What Are the Signs and Symptoms of Blastomycosis?
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Blastomycosis - Manifestations, Diagnosis, and Treatment

Published on Dec 14, 2022   -  4 min read


Blastomycosis is an uncommon fungal infection affecting the lungs. This article illustrates the causes, symptoms, and management of blastomycosis.


Blastomycosis is a fungal infection with pulmonary involvement caused by breathing in the spores of a dimorphic fungus called Blastomyces dermatitidis. It spreads and also causes extrapulmonary disease. Blastomyces dermatitidis exists as a mold in the ambient temperature found in soil and also in decaying, moist, acidic organic material commonly found around river banks. After inhalation of spores, it reaches the lungs, and spores are converted into large yeasts of about size 15 to 20 micrometers, which later form into broad-based buds. After transformation into buds, they may either remain localized in the lungs or disseminate (spread) hematogenously.

What Are the Signs and Symptoms of Blastomycosis?

1. The pulmonary involvement of this infection manifests as asymptomatic or symptomatic cases. It can occur suddenly and may develop into a chronic, progressive infection. The symptoms of this infection include:

2. The extrapulmonary symptoms depend on the organs involved. The hematogenous spread of this infection can cause infection in various other organs such as skin, epididymides, testes, kidneys, seminal vesicles, vertebrae, long bones, prostate, central nervous system, thyroid, oral or nasal mucosa, bone marrow, and lymph nodes.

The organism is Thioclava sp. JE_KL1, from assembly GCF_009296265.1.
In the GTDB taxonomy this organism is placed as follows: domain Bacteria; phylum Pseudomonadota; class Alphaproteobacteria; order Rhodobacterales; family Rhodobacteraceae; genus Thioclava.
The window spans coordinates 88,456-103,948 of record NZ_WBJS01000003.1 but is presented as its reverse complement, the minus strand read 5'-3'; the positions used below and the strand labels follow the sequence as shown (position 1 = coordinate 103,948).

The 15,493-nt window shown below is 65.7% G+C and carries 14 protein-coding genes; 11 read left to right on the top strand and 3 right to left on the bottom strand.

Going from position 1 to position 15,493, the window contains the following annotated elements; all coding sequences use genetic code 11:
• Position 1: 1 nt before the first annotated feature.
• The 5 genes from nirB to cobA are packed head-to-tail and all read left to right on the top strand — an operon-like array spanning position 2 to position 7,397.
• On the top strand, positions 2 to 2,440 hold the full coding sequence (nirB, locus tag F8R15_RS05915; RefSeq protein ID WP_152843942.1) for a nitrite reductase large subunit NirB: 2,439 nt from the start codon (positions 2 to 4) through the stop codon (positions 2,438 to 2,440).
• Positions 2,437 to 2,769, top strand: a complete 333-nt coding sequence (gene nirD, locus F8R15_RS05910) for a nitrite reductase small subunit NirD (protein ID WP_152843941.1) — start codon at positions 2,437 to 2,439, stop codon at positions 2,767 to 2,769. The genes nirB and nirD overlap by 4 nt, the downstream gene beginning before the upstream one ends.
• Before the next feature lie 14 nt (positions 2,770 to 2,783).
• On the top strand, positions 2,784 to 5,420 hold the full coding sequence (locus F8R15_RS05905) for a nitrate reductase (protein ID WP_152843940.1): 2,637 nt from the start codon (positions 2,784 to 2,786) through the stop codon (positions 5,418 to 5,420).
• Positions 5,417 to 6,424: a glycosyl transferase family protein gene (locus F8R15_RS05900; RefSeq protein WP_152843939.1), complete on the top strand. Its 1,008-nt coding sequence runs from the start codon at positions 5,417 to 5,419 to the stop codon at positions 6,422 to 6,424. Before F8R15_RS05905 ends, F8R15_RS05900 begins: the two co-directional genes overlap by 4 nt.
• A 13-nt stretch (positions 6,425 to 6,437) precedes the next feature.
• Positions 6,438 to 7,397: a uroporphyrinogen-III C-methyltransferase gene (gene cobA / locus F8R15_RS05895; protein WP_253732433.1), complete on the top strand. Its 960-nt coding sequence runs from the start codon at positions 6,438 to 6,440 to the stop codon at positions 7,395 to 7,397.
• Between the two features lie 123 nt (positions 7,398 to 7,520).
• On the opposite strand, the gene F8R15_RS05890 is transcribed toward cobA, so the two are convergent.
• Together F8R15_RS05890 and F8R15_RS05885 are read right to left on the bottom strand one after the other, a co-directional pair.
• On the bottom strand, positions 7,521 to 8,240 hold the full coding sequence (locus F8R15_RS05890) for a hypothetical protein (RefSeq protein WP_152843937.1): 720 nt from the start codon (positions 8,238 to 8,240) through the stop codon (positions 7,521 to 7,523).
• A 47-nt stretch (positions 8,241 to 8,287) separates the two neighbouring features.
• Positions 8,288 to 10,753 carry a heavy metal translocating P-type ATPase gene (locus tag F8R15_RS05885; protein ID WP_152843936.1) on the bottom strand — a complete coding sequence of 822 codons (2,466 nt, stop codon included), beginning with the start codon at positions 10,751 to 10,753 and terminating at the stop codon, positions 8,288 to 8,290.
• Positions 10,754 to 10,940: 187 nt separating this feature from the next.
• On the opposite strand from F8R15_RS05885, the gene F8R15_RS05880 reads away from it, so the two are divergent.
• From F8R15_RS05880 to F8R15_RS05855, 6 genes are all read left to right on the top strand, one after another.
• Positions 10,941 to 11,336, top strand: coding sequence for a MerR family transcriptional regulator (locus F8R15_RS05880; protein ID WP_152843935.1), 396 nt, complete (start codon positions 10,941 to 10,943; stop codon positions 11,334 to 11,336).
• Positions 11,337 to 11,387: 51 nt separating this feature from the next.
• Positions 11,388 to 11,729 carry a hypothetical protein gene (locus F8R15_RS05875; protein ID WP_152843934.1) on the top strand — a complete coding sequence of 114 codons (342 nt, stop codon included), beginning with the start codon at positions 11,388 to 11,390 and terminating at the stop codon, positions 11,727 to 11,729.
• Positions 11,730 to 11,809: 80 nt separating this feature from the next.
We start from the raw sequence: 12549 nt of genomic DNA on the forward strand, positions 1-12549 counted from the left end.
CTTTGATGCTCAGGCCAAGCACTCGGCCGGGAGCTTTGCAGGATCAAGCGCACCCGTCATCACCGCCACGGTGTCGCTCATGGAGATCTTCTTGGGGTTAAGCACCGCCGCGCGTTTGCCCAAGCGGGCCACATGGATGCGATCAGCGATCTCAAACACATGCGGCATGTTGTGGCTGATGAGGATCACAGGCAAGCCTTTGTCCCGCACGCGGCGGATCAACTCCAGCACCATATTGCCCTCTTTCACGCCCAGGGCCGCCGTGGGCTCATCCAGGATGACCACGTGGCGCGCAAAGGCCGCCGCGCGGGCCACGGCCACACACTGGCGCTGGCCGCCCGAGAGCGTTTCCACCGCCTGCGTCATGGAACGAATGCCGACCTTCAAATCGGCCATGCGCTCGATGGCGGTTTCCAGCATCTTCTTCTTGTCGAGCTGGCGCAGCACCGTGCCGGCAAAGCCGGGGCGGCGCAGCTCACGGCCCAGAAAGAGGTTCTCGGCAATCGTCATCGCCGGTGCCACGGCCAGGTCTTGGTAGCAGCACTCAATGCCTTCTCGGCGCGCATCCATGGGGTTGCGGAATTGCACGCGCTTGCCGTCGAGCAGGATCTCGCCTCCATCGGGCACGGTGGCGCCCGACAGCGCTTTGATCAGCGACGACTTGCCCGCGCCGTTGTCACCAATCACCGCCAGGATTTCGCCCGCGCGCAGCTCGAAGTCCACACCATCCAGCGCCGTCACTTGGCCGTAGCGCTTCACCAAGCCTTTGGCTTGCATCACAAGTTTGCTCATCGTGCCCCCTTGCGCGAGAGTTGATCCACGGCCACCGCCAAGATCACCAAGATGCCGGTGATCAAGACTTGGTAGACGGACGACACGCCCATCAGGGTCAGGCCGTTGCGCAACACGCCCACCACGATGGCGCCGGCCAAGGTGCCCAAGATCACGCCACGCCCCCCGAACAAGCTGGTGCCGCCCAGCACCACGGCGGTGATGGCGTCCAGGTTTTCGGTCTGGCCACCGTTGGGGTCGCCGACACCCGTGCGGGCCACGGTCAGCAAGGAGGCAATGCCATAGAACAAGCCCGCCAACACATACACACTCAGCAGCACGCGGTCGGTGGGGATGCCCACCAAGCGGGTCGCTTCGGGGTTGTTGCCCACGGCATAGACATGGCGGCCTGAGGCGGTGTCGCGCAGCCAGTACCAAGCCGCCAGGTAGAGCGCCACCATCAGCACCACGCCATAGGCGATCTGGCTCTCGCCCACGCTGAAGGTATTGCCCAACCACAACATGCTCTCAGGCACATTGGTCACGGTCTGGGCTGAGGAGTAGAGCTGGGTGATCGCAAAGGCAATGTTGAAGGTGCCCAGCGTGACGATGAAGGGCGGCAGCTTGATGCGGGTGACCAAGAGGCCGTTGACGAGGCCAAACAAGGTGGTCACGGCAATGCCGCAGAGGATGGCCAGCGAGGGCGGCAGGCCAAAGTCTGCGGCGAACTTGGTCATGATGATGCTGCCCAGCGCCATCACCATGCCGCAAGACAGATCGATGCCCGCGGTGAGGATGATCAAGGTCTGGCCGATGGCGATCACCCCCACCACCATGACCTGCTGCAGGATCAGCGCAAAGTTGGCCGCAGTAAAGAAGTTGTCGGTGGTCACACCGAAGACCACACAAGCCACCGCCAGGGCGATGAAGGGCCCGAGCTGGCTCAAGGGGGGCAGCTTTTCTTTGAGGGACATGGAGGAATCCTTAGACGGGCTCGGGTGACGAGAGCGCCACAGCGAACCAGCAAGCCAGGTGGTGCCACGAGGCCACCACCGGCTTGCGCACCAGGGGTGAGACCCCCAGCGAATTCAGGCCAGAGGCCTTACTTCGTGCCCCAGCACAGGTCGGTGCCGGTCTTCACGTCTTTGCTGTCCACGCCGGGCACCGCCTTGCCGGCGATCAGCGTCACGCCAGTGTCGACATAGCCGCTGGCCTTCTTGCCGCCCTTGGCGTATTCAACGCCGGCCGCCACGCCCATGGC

3. In the case of involvement of the central nervous system, the infection can manifest as epidural abscess, meningitis, or brain abscess.

4. If bones are involved, overlying structures are swollen, tender, and warm.

5. If genital organs are affected, genitourinary manifestations are deep. Perineal discomfort, epididymal swelling, or prostatic tenderness are observed during the rectal examination.

6. Among all other organs, the skin is the most commonly involved site of dissemination.

7. The skin lesions may be single or multiple with or without the pulmonary involvement.

8. Painless abscess varying in size from pinpoint to one millimeter in diameter. In addition to this, irregular wart-like structures called papillae arise, from which bullae may develop.

9. In a fully developed lesion, it appears as an elevated verrucous patch of greater than two centimeters with a purplish-red, abscess-studded border. In the presence of bacterial superinfection, ulceration may occur.

What Are the Other Findings of the Physical Examination?

  • Patients with asymptomatic conditions account for about 50 % of the infected persons.

  • Acute respiratory distress syndrome can occur in cases of immunocompromised or old-age people.

  • Acute or chronic forms of pneumonia can occur.

  • Extrapulmonary conditions with skin lesions such as papules that transform into crusted, vegetative plaques resulting in ulceration.

  • Other findings include lymphadenitis and lymphadenopathy.

  • Extrapulmonary lesions involving bone can account for about 25 % of cases and are particularly lytic in nature.

  • Generally, osteomyelitis can involve any bones, but in this condition, the pelvis and lower spine are most commonly involved.

  • Prostatitis, orchitis, or epididymitis are other findings of extrapulmonary disease.

What Can Be the Prognosis of Blastomycosis?